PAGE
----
The result of these operations is a white triangle on a black background:

Changing values in vertex array is the key to manipulating its location. Usually, vertex data isn't typed by hand but is loaded from a file in some sort of an object format such as OBJ or PLY. This type of a 3D model can be generated by free software such as Blender and many other popular 3D editing packages.

OBJ models do not contain vertex color data. That's their only downfall. That's okay if you're taking a completely modern approach and will be using "global illumination" for your entire game world rendering where vertex color isn't very meaningful and everything is accomplished within shader logic.

However, chances are your first WebGL game is probably not going to be Mario Kart 8. Instead you probably want ease into gradually building your engine up increasing quality along the way. In this sense, you will probably have to experiment with light using vertex colors.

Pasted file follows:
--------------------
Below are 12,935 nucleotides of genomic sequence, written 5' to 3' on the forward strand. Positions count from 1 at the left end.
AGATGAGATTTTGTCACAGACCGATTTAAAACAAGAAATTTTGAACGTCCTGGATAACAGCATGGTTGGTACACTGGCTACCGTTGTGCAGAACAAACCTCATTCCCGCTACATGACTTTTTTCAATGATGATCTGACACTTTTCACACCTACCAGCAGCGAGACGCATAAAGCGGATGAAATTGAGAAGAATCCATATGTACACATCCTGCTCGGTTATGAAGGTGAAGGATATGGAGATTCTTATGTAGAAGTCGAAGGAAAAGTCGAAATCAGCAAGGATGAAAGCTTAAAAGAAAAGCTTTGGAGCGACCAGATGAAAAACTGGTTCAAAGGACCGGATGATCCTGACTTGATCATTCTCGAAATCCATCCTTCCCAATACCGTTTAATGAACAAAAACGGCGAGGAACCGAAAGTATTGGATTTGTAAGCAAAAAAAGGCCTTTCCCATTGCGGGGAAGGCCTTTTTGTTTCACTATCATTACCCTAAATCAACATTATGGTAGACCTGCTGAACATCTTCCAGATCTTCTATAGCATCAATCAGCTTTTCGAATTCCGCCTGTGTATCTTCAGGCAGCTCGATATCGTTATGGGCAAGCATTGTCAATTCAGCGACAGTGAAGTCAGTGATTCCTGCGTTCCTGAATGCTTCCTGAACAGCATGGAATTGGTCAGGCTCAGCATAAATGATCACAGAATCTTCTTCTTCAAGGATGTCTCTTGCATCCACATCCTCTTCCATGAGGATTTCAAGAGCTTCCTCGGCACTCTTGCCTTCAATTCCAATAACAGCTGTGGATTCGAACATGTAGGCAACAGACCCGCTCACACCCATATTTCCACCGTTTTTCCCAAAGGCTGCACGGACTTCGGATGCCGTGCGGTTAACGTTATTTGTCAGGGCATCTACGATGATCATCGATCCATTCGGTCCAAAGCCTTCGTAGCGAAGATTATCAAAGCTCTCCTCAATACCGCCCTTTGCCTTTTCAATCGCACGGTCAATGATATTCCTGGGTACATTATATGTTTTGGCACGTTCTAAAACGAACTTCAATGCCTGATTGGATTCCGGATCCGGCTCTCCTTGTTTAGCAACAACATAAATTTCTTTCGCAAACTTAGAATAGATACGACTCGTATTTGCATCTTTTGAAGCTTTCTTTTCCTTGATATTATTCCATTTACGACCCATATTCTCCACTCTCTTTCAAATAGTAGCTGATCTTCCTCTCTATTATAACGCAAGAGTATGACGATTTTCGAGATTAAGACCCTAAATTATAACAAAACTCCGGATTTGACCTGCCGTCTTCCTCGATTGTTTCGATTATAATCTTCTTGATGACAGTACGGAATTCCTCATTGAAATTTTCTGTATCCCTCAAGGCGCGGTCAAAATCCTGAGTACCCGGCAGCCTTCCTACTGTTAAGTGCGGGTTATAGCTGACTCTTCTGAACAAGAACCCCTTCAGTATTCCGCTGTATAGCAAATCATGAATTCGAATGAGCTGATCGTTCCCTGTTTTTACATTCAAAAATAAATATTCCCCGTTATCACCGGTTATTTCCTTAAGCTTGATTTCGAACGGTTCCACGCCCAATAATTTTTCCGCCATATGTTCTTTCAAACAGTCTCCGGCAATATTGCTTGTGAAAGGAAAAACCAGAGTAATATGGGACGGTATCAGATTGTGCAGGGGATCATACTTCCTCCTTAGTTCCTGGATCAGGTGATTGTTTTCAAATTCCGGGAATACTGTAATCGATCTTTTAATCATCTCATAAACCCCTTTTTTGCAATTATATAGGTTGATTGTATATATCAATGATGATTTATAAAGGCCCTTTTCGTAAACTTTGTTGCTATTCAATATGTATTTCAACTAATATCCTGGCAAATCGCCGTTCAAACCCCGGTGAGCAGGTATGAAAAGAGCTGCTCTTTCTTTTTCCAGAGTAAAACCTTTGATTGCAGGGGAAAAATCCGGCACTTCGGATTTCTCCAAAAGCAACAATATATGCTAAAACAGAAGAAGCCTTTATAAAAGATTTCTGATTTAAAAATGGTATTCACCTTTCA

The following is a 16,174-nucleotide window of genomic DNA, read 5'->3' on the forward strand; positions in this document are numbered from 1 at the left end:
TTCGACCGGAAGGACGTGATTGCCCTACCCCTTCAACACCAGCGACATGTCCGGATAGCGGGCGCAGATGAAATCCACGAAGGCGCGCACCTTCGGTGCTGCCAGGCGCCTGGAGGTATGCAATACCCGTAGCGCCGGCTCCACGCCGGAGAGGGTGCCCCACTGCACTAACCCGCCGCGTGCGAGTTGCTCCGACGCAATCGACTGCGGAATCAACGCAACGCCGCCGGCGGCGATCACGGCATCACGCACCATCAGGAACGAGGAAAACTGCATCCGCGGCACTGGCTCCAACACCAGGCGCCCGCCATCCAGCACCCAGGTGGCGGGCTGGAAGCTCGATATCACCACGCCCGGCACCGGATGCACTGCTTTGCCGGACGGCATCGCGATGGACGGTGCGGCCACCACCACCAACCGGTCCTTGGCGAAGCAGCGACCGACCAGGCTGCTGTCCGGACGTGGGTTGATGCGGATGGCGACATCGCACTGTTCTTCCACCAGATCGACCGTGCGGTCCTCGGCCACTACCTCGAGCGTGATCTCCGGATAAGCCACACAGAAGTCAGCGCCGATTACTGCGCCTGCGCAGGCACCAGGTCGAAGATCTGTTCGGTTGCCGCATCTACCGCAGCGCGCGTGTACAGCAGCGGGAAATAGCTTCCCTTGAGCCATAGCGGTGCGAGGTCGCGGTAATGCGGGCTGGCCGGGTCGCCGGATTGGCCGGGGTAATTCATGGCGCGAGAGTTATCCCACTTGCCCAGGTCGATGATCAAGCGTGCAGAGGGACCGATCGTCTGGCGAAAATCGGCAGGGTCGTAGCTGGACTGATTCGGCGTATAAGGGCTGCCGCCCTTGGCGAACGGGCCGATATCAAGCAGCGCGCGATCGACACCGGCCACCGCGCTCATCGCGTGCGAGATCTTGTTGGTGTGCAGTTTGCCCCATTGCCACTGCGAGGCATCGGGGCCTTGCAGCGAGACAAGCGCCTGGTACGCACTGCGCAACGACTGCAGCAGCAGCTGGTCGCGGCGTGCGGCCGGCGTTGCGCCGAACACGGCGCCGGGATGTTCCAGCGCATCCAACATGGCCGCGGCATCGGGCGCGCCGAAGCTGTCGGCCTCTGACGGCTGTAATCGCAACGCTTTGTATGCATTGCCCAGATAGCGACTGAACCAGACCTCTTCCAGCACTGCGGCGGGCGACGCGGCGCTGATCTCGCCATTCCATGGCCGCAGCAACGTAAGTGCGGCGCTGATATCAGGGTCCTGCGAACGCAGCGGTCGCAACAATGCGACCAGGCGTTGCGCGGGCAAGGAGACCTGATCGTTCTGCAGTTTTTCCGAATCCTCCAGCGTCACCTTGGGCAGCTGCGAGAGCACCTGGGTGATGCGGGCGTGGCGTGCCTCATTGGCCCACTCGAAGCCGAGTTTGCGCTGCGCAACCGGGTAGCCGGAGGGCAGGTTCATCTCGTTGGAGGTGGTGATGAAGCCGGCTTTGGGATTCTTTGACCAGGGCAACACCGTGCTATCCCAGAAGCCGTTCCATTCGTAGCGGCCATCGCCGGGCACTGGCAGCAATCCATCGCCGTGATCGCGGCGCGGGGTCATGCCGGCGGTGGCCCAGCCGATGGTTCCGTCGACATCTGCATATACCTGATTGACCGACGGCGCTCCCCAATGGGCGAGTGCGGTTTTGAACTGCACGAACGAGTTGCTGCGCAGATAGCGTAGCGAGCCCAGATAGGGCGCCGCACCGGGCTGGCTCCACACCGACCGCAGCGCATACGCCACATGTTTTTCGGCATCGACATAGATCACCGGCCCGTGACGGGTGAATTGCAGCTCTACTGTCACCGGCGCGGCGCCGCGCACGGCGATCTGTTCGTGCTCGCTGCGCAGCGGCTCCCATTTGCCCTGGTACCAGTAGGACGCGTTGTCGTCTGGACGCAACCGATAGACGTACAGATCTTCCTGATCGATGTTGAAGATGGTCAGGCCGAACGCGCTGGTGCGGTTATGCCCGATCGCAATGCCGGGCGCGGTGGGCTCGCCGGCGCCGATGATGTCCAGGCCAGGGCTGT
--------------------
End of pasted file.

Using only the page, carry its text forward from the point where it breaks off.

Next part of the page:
All this means is that I recommend using PLY format for that. PLY is amazingly great for storing all possibly needed data for your 3D world from vertices, texture coordinates, normal coordinates, and yesâ€¦ the r,g,b color for each vertex. PLY format can accomplish so much more than OBJ, and surprisingly even the PLY format loader code is simpler to write.

Most beginners however start with OBJ format. Thankfully, in this book we will cover both PLY and OBJ model loaders. But it's up to you which one you want to use in your own projects.

WebGL Book - A WebGL Tutorial Reference Book

If tutorials on this site are not enough, or you simply like reading from a physical book or a digital device (Kindle, iPad, tablets, etc.) check out WebGL Book. Written by the author of tutorials on this site.

This book is a WebGL tutorial and a reference that guides the reader through the process of setting up and initializing WebGL, drawing 3D primitives and creating 3D computer games.